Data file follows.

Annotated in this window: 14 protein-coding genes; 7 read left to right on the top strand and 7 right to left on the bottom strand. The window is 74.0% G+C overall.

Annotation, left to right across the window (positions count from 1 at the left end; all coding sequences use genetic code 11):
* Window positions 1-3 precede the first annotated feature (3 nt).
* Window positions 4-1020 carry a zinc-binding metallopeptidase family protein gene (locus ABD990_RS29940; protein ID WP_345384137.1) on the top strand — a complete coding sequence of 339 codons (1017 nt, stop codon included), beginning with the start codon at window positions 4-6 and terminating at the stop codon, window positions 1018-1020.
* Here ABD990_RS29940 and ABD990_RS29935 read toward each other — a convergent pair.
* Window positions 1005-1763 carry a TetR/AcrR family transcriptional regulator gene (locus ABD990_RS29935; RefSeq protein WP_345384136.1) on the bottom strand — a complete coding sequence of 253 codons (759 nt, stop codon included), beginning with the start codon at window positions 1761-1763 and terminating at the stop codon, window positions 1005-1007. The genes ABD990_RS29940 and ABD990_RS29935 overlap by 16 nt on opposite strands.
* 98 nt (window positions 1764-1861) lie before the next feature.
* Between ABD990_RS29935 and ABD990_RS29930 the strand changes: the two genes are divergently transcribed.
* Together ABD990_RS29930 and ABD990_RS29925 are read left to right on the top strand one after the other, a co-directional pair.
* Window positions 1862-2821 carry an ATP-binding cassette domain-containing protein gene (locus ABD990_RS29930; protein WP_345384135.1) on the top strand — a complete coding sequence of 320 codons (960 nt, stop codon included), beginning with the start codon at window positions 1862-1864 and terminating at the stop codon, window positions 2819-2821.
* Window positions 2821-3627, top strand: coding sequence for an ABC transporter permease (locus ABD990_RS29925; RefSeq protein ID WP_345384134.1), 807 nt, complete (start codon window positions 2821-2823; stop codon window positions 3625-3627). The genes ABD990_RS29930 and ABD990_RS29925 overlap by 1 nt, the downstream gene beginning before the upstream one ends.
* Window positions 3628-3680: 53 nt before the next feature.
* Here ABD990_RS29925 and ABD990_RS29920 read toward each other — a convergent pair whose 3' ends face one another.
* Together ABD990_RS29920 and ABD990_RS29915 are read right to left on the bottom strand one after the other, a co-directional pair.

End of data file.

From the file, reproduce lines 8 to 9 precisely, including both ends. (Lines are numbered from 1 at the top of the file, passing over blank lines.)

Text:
* Between ABD990_RS29935 and ABD990_RS29930 the strand changes: the two genes are divergently transcribed.
* Together ABD990_RS29930 and ABD990_RS29925 are read left to right on the top strand one after the other, a co-directional pair.